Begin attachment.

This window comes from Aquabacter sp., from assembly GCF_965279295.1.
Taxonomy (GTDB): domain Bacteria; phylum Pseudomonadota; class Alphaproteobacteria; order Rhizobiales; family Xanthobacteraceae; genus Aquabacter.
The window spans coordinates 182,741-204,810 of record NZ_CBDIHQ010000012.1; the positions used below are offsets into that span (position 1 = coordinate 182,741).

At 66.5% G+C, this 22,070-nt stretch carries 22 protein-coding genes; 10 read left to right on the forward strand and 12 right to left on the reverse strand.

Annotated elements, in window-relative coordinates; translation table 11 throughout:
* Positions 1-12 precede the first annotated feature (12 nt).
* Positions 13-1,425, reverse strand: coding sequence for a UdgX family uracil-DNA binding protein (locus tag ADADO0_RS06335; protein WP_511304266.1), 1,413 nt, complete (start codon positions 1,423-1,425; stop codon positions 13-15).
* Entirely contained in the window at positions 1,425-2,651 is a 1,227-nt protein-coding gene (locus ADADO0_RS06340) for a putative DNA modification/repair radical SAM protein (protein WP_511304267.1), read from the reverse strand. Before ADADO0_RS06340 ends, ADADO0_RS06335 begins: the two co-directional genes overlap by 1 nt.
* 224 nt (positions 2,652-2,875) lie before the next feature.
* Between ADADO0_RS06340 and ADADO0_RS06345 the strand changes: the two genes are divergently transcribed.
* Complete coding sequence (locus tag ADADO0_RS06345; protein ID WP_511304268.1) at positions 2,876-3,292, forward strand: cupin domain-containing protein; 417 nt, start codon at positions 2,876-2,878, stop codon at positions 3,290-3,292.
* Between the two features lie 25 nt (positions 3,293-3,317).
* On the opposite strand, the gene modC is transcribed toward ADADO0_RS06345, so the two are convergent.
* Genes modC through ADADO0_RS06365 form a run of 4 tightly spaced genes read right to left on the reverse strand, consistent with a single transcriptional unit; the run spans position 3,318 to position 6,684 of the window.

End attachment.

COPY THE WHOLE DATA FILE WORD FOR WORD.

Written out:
This window comes from Aquabacter sp., from assembly GCF_965279295.1.
Taxonomy (GTDB): domain Bacteria; phylum Pseudomonadota; class Alphaproteobacteria; order Rhizobiales; family Xanthobacteraceae; genus Aquabacter.
The window spans coordinates 182,741-204,810 of record NZ_CBDIHQ010000012.1; the positions used below are offsets into that span (position 1 = coordinate 182,741).

At 66.5% G+C, this 22,070-nt stretch carries 22 protein-coding genes; 10 read left to right on the forward strand and 12 right to left on the reverse strand.

Annotated elements, in window-relative coordinates; translation table 11 throughout:
* Positions 1-12 precede the first annotated feature (12 nt).
* Positions 13-1,425, reverse strand: coding sequence for a UdgX family uracil-DNA binding protein (locus tag ADADO0_RS06335; protein WP_511304266.1), 1,413 nt, complete (start codon positions 1,423-1,425; stop codon positions 13-15).
* Entirely contained in the window at positions 1,425-2,651 is a 1,227-nt protein-coding gene (locus ADADO0_RS06340) for a putative DNA modification/repair radical SAM protein (protein WP_511304267.1), read from the reverse strand. Before ADADO0_RS06340 ends, ADADO0_RS06335 begins: the two co-directional genes overlap by 1 nt.
* 224 nt (positions 2,652-2,875) lie before the next feature.
* Between ADADO0_RS06340 and ADADO0_RS06345 the strand changes: the two genes are divergently transcribed.
* Complete coding sequence (locus tag ADADO0_RS06345; protein ID WP_511304268.1) at positions 2,876-3,292, forward strand: cupin domain-containing protein; 417 nt, start codon at positions 2,876-2,878, stop codon at positions 3,290-3,292.
* Between the two features lie 25 nt (positions 3,293-3,317).
* On the opposite strand, the gene modC is transcribed toward ADADO0_RS06345, so the two are convergent.
* Genes modC through ADADO0_RS06365 form a run of 4 tightly spaced genes read right to left on the reverse strand, consistent with a single transcriptional unit; the run spans position 3,318 to position 6,684 of the window.